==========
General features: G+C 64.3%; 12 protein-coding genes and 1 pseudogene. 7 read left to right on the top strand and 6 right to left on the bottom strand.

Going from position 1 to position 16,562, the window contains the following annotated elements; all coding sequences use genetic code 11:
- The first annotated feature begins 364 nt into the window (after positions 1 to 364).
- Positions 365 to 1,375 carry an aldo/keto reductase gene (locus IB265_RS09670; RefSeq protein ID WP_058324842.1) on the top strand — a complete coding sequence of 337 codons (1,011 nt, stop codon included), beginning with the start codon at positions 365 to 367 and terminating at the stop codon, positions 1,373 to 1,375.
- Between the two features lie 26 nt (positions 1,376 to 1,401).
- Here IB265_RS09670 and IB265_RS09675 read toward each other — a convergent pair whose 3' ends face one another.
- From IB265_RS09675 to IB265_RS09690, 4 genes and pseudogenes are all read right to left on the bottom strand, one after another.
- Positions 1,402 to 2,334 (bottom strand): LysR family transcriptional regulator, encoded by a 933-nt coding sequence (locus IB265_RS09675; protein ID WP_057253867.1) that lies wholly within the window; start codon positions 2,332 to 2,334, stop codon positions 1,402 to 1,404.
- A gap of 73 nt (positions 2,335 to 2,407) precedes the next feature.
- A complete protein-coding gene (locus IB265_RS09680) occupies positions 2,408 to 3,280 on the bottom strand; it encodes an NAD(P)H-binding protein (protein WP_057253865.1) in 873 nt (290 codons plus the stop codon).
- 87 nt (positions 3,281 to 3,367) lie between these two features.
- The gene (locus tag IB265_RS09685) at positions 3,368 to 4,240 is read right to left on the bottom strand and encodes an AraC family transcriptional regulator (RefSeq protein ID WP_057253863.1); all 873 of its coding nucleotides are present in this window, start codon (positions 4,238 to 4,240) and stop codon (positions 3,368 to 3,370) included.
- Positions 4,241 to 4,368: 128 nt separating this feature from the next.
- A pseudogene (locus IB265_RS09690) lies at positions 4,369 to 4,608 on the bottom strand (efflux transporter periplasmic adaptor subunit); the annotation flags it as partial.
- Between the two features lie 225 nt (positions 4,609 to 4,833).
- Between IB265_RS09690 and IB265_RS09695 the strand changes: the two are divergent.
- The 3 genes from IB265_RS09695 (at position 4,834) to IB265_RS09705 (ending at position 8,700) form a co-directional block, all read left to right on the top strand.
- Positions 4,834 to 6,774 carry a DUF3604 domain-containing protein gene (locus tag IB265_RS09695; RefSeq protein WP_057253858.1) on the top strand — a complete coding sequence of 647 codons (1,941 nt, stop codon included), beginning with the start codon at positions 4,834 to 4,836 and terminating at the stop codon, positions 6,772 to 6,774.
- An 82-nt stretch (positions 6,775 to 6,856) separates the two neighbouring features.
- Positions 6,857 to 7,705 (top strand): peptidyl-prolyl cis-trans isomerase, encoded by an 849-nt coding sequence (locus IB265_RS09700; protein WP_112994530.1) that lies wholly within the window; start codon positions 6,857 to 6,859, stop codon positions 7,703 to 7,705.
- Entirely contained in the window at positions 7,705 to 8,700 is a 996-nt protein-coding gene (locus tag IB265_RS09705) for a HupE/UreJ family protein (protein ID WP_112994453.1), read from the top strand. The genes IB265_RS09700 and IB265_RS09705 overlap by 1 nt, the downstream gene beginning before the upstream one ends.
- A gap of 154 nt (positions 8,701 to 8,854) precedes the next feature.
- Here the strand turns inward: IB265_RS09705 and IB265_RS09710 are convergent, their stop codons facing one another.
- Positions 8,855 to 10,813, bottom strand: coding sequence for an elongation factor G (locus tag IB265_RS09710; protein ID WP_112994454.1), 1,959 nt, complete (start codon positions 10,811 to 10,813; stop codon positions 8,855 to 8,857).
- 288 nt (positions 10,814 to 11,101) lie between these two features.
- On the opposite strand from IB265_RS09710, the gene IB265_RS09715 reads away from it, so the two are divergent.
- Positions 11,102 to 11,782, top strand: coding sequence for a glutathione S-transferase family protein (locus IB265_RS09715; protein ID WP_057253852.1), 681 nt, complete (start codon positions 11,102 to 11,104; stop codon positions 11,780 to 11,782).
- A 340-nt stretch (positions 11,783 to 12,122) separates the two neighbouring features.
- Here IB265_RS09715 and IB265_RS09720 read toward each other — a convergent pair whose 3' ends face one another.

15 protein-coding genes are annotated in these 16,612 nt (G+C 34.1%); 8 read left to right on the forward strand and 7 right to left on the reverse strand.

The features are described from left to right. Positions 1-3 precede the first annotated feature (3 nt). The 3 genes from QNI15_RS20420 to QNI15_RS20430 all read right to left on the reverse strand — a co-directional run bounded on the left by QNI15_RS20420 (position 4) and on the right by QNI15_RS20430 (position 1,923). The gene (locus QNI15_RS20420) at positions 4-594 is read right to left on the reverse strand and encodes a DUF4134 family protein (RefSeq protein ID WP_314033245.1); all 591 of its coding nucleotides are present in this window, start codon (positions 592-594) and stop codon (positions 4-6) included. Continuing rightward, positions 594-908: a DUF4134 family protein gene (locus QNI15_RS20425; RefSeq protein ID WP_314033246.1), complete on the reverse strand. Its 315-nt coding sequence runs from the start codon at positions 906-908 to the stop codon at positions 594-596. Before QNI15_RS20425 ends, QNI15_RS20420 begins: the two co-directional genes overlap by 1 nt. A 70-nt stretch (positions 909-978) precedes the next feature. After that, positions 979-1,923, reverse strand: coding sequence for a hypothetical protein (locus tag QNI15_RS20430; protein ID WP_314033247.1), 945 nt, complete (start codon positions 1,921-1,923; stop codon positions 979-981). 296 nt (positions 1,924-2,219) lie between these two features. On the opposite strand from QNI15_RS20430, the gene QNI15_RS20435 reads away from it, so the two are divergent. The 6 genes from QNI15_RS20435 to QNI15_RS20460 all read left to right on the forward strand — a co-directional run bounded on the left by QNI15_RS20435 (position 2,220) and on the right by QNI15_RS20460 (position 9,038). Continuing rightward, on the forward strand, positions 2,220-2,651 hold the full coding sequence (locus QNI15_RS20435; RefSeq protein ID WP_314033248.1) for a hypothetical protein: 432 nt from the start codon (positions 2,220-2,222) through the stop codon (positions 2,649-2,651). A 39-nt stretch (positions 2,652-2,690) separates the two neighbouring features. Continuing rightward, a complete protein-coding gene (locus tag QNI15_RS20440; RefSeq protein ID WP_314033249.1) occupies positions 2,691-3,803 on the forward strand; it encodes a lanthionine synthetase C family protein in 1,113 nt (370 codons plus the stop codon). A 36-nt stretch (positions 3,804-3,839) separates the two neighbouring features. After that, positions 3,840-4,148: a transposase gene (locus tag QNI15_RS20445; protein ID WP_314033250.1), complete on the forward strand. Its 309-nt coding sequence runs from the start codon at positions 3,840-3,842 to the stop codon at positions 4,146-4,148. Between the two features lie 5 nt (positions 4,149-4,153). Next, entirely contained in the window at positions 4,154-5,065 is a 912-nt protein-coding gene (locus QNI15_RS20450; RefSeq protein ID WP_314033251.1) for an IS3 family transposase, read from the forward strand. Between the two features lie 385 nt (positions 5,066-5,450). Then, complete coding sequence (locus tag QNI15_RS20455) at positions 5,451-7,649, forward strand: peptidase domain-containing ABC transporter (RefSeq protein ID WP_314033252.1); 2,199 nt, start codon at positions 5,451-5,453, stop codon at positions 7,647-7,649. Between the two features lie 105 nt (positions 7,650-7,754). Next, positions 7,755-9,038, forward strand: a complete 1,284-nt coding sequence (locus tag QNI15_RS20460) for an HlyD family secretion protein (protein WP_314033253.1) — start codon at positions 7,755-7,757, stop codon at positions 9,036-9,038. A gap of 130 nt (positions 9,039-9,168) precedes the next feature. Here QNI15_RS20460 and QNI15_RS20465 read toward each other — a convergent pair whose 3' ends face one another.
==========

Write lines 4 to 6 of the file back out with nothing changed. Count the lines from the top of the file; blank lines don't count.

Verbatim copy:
- Positions 365 to 1,375 carry an aldo/keto reductase gene (locus IB265_RS09670; RefSeq protein ID WP_058324842.1) on the top strand — a complete coding sequence of 337 codons (1,011 nt, stop codon included), beginning with the start codon at positions 365 to 367 and terminating at the stop codon, positions 1,373 to 1,375.
- Between the two features lie 26 nt (positions 1,376 to 1,401).
- Here IB265_RS09670 and IB265_RS09675 read toward each other — a convergent pair whose 3' ends face one another.